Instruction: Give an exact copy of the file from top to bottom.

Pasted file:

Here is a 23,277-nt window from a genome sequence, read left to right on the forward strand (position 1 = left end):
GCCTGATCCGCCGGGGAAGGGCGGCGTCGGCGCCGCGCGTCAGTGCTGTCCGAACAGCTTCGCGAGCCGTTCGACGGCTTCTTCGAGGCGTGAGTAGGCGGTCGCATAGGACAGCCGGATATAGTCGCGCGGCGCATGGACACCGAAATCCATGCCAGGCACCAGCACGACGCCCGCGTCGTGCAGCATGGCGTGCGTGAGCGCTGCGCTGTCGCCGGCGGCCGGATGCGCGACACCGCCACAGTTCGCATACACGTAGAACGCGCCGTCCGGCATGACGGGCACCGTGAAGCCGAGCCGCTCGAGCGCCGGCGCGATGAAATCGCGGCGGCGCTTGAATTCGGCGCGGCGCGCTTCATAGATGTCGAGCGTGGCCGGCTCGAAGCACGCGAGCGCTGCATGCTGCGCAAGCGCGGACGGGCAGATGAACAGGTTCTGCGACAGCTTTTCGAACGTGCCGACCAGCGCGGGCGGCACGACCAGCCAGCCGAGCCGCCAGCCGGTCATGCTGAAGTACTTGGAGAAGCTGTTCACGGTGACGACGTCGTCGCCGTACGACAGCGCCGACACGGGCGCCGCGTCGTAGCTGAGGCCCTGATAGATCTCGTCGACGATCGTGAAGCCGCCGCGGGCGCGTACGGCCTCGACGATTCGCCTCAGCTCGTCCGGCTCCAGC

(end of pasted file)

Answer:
Here is a 23,277-nt window from a genome sequence, read left to right on the forward strand (position 1 = left end):
GCCTGATCCGCCGGGGAAGGGCGGCGTCGGCGCCGCGCGTCAGTGCTGTCCGAACAGCTTCGCGAGCCGTTCGACGGCTTCTTCGAGGCGTGAGTAGGCGGTCGCATAGGACAGCCGGATATAGTCGCGCGGCGCATGGACACCGAAATCCATGCCAGGCACCAGCACGACGCCCGCGTCGTGCAGCATGGCGTGCGTGAGCGCTGCGCTGTCGCCGGCGGCCGGATGCGCGACACCGCCACAGTTCGCATACACGTAGAACGCGCCGTCCGGCATGACGGGCACCGTGAAGCCGAGCCGCTCGAGCGCCGGCGCGATGAAATCGCGGCGGCGCTTGAATTCGGCGCGGCGCGCTTCATAGATGTCGAGCGTGGCCGGCTCGAAGCACGCGAGCGCTGCATGCTGCGCAAGCGCGGACGGGCAGATGAACAGGTTCTGCGACAGCTTTTCGAACGTGCCGACCAGCGCGGGCGGCACGACCAGCCAGCCGAGCCGCCAGCCGGTCATGCTGAAGTACTTGGAGAAGCTGTTCACGGTGACGACGTCGTCGCCGTACGACAGCGCCGACACGGGCGCCGCGTCGTAGCTGAGGCCCTGATAGATCTCGTCGACGATCGTGAAGCCGCCGCGGGCGCGTACGGCCTCGACGATTCGCCTCAGCTCGTCCGGCTCCAGC